Thus, I say again to the scoffers, traditionalists, and skeptics of the emerging law of social enterprise: As time will tell, you’re wrong. Unless you want to become irrelevant, you should accept the social enterprise movement and work to refine and improve the applicable law. Change is coming whether you like it or not.

“First they ignore you, then they laugh at you, then they fight you, then you win.” –Mahatma Gandhi.

AALS ANNUAL MEETING │ 1/6/13 │ NEW ORLEANS

At the upcoming Association of American Law Schools (“AALS”) Annual Meeting, the Nonprofit and Philanthory Law Section is hosting a panel dedicated to legal issues related to social enterprise. 

The panel will take place from 4:00 p.m. until 5:45 p.m. in the Windsor conference room on the third floor of the Hilton New Orleans Riverside.

Dana Brakman Reiser (Brooklyn) will serve as moderator and the panelists will present papers (on the topics listed) in the following order.

Melanie Leslie (Cardozo) –  proposing a joint venture-based framework for social enterprises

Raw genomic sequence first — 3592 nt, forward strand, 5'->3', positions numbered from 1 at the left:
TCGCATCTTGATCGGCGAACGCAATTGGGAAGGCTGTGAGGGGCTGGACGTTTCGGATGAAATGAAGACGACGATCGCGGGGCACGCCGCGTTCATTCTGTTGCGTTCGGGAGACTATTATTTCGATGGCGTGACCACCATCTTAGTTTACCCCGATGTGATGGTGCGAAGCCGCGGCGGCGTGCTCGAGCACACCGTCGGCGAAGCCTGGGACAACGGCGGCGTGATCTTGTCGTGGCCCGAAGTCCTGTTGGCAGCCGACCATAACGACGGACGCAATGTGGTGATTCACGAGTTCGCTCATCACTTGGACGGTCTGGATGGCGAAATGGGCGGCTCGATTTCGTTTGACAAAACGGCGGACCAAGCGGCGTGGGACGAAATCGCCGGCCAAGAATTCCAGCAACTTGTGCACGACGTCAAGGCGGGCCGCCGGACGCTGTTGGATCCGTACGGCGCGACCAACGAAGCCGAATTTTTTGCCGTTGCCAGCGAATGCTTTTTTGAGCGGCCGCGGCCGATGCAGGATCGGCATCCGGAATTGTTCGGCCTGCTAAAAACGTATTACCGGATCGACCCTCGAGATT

Haskell Murray (Regent) – jurisidictional competion and social enterprise

Richard Schmalbeck (Duke) – tax law and social enterprise

Cass Brewer (Georgia State) – also discussing tax law and social enterprise

Alicia Plerhoples (Georgetown) –  pedagogy, focused on teaching social enterprise

I am looking forward to the panel, and I am glad that Dana has organized this group to discuss a number of the legal issues in this emerging space. 

 

 

Three “Sharing Economy” Legal Resources

Today I had a wonderful conversation with Janelle Orsi, lawyer at the Sustainable Economies Law Center in Oakland, and author of Practicing Law in the Sharing Economy. She pointed me to three websites that SELC recently launched that contain excellent legal resources and may be of interest to lawyers practicing in the social enterprise field: one dealing with co-op laws, another on bartering law, and yet another on urban agriculture law. As I launch my social enterprise and nonprofit law clinic at Georgetown Law, I know that I will be trafficking these websites and consulting with SELC frequently. I would also be remiss in not mentioning Law for Change, a legal resources website for social entrepreneurs run by Lex Mundi Pro Bono Foundation.

D.C. Benefit Corporation Legislation May Pass Next Week